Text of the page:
“So, Asbo’s next door neighbour submits a Planning application for house extensions that might overlook his property, might reduce his privacy and might place his house and gardens in a shadow.
Incredibly, according to the report of the Planning Officer, he doesn’t take up his legal right to comment, never mind object!
Slow down…… is this the Asbo we know? Is it Asbo Akhtar
Read on, because the neighbours Application was rejected anyway on June 24th 2013
The planning application got short shrift from the Officers.
“Discussions during the determination of the application have identified that it is not possible to support a scheme of this nature nor would any amendments make it acceptable” they wrote.
For Planners this is dramatic stuff offering no hope for Asbo’s neighbour. No amendments can make it acceptable, so get lost and don’t come back.
However reading the Planners assessment and recommendations I have concerns.
The officers identify the criteria by which it should be assessed as its impact upon:
1) the character and appearance of the host property
2) impact on the streetscene; and
3) the amenity of neighbouring residents
On point 1 there is a statement that
“In respect of the extensions hereby proposed and the requirements of the aforementioned policy guidance, it is considered that ……the designs of the extensions are in accordance with the requirements of the aforementioned policies and guidance”.
No problem there then.
On point 2 there is a statement that Streetscene has no objections save for the materials used in a boundary wall (not affecting Asbo) where it feels that the wood proposed will not blend well with the brick of an adjacent wall. A minor point on only a minor part of the application. Such would normally be discussed and a compromise easily and cheaply reached.
No real prolem there then,
On point 3) the amenity of neighbouring residents – here we go… It should be pointed that the property cannot be seen from the rear and the property on one side is owned by the same people proposing the extension.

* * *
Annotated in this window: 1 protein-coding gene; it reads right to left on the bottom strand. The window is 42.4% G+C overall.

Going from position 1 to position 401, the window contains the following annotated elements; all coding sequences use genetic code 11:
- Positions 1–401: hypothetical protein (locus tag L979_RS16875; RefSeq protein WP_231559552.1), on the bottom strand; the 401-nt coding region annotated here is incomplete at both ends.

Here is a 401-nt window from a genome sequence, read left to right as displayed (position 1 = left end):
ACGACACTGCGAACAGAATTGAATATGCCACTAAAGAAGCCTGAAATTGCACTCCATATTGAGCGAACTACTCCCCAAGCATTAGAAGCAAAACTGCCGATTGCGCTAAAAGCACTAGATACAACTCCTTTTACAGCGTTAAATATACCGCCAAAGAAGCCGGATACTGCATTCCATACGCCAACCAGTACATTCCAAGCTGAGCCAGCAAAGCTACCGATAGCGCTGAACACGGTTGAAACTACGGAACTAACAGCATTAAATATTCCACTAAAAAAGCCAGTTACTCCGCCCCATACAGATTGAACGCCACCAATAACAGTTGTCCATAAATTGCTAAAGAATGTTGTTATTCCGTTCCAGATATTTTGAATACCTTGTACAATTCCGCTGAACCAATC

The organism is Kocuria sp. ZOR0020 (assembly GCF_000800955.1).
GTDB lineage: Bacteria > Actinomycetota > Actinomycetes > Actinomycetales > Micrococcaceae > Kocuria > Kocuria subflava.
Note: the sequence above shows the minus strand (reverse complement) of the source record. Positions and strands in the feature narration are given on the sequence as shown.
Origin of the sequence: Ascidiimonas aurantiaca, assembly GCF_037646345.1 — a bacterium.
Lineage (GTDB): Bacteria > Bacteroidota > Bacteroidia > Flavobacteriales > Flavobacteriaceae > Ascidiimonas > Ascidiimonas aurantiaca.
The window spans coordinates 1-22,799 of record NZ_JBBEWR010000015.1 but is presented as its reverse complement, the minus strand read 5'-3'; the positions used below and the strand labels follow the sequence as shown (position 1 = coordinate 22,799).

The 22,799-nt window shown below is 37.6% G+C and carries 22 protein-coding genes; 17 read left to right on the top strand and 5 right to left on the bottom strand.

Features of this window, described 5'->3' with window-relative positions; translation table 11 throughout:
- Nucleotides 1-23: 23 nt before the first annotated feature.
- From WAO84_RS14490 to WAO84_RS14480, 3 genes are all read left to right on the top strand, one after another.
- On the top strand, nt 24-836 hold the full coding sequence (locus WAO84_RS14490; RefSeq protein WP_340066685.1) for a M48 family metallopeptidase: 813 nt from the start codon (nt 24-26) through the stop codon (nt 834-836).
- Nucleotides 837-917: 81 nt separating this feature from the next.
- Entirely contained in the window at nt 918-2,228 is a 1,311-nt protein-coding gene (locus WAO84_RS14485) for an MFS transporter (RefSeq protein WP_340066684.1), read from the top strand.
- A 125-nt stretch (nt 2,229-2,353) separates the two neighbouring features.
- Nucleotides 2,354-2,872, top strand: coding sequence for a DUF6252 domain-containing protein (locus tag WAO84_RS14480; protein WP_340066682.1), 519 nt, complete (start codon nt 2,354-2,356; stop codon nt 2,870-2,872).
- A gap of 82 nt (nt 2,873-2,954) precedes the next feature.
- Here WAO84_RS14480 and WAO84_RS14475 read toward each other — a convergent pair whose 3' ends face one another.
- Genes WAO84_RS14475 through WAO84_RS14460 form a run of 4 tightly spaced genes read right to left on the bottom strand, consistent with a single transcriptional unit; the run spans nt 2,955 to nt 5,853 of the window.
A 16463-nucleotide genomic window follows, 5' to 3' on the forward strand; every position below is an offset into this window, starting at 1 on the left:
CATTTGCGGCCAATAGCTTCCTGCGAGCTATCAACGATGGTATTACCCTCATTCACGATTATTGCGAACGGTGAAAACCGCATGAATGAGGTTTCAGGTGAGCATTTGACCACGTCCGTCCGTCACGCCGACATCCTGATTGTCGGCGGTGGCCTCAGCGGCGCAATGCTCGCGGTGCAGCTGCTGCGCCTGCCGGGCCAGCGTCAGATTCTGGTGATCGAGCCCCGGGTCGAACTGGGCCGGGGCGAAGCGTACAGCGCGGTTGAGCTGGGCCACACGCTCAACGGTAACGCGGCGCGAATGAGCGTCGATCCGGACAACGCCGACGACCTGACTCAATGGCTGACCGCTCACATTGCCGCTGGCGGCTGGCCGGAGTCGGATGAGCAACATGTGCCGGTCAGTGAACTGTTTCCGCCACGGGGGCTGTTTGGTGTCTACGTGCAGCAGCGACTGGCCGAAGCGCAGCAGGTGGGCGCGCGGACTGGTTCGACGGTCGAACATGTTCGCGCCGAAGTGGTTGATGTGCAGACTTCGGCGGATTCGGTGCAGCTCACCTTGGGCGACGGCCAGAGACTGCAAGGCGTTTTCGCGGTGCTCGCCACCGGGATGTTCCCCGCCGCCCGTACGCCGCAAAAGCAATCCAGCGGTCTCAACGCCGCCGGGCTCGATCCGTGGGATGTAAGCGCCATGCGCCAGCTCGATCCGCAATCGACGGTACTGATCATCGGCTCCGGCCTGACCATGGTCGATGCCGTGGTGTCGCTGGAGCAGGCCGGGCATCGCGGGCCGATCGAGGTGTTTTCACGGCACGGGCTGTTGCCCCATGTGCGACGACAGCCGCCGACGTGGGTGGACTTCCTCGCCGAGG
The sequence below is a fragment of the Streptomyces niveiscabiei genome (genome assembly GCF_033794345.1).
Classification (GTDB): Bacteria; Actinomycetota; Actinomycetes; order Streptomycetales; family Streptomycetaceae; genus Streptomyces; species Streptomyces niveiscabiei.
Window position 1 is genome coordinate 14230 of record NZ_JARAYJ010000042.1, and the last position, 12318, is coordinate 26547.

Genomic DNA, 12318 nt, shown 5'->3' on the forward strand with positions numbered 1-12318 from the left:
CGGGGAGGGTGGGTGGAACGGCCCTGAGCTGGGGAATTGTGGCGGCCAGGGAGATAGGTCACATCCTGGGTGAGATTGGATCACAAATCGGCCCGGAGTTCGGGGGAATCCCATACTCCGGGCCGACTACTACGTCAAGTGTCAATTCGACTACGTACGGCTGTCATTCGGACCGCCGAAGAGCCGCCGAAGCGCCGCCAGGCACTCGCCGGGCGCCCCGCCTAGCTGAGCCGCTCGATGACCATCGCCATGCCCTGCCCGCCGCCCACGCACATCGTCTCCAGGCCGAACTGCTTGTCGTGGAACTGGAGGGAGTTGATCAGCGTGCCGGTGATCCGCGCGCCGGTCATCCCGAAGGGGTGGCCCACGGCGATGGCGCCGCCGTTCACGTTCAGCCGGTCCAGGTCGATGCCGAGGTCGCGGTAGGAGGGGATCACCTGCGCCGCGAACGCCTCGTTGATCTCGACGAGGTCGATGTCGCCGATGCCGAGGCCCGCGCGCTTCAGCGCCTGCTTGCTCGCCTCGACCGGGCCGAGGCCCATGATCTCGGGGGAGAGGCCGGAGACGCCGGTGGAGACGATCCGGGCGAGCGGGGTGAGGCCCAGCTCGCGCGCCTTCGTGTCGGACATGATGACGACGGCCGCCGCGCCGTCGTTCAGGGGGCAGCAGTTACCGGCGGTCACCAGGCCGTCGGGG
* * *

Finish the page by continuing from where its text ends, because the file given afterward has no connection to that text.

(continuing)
The only other property affected is that owned by Asbo, who remember either doesn’t know of the application or has rejected his legal right to oppose the application.
Here the report states that the proposed extension might have a negative impact in the form shadow or loss of privacy, presumably to number 57.
However while it refers to dimensions it actually fails to specify how other than in general terms. It uses what some call “Planner guff”; meaning reference to policies and plans that are too general to give clear guidance including some excuses for their rejection appearing to ignore the spirit of the government’s 2012 planning regulation changes
One such piece of guff adds another twist:
Amenity is a planners generic term to cover things like the privacy of your home and your desire not to be overlooked and the amount of sunshine that can hit ones garden. Loss of such because of a newdevelopment would once have been pertinent to consideration of an application, however it would never have automatically led to a rejection.
The officers report states that it’s duty to protect a neighbours “Amenity” and thereby reject the application is covered i the Rotherham Unitary Development Plan 1999. It also refers to “Emerging Supplementary Planning Guidance” as covering the issue of Amenity. Remember that Emerging in this case means unapproved and there at best optional and potentially irrelevant.
They are cited as the key legal justifications of the proposed extension application.
In fact such would probably never have led to an automatic and so total a rejection of an application. Walls can be built, windows repositioned etc.
However. 3 years ago a professional colleague o mine attended a Planning Committee Meeting and heard a Planner state that loss of Amenity in the form of natural light, house or garden privacy were no longer consider relevant and their loss irrelevant to adjudication of planning applications in Rotherham.
This was re stated in conversations he had with the Planners as it impacted upon one of his own projects. In other words at that time they were either no longer applying or interpreting Amenity according to the 1999 Guidance.
Yet it is cited by the Planner in this case as the sole justification for an absolute rejection.
This situation generates some interesting questions.”
But incredibly Asbo didn’t say a dickie bird.